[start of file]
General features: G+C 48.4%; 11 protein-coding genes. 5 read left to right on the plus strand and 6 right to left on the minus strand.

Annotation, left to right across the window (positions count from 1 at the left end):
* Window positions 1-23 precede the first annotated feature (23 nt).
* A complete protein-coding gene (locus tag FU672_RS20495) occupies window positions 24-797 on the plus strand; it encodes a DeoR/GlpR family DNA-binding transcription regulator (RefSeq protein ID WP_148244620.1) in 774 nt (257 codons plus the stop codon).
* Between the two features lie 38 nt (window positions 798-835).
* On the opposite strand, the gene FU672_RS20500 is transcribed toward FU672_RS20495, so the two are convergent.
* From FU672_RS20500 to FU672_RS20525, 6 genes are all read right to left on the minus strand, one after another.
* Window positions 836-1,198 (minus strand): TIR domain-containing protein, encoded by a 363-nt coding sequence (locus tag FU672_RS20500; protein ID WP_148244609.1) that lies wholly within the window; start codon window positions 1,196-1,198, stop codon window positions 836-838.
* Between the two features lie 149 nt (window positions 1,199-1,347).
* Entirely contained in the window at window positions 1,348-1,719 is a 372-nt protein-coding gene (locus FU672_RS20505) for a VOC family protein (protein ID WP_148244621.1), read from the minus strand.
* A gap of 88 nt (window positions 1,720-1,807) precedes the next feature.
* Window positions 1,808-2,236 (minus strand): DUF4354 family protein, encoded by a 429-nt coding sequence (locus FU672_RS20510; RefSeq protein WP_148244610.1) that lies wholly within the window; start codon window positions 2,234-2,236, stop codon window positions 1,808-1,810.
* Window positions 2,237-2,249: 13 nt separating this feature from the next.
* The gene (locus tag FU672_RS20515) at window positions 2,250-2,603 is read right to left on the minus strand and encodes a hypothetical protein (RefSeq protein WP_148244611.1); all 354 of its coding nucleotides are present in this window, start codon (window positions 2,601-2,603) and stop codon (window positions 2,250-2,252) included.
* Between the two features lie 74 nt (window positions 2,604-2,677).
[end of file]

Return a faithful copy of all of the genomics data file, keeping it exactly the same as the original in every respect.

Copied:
General features: G+C 48.4%; 11 protein-coding genes. 5 read left to right on the plus strand and 6 right to left on the minus strand.

Annotation, left to right across the window (positions count from 1 at the left end):
* Window positions 1-23 precede the first annotated feature (23 nt).
* A complete protein-coding gene (locus tag FU672_RS20495) occupies window positions 24-797 on the plus strand; it encodes a DeoR/GlpR family DNA-binding transcription regulator (RefSeq protein ID WP_148244620.1) in 774 nt (257 codons plus the stop codon).
* Between the two features lie 38 nt (window positions 798-835).
* On the opposite strand, the gene FU672_RS20500 is transcribed toward FU672_RS20495, so the two are convergent.
* From FU672_RS20500 to FU672_RS20525, 6 genes are all read right to left on the minus strand, one after another.
* Window positions 836-1,198 (minus strand): TIR domain-containing protein, encoded by a 363-nt coding sequence (locus tag FU672_RS20500; protein ID WP_148244609.1) that lies wholly within the window; start codon window positions 1,196-1,198, stop codon window positions 836-838.
* Between the two features lie 149 nt (window positions 1,199-1,347).
* Entirely contained in the window at window positions 1,348-1,719 is a 372-nt protein-coding gene (locus FU672_RS20505) for a VOC family protein (protein ID WP_148244621.1), read from the minus strand.
* A gap of 88 nt (window positions 1,720-1,807) precedes the next feature.
* Window positions 1,808-2,236 (minus strand): DUF4354 family protein, encoded by a 429-nt coding sequence (locus FU672_RS20510; RefSeq protein WP_148244610.1) that lies wholly within the window; start codon window positions 2,234-2,236, stop codon window positions 1,808-1,810.
* Window positions 2,237-2,249: 13 nt separating this feature from the next.
* The gene (locus tag FU672_RS20515) at window positions 2,250-2,603 is read right to left on the minus strand and encodes a hypothetical protein (RefSeq protein WP_148244611.1); all 354 of its coding nucleotides are present in this window, start codon (window positions 2,601-2,603) and stop codon (window positions 2,250-2,252) included.
* Between the two features lie 74 nt (window positions 2,604-2,677).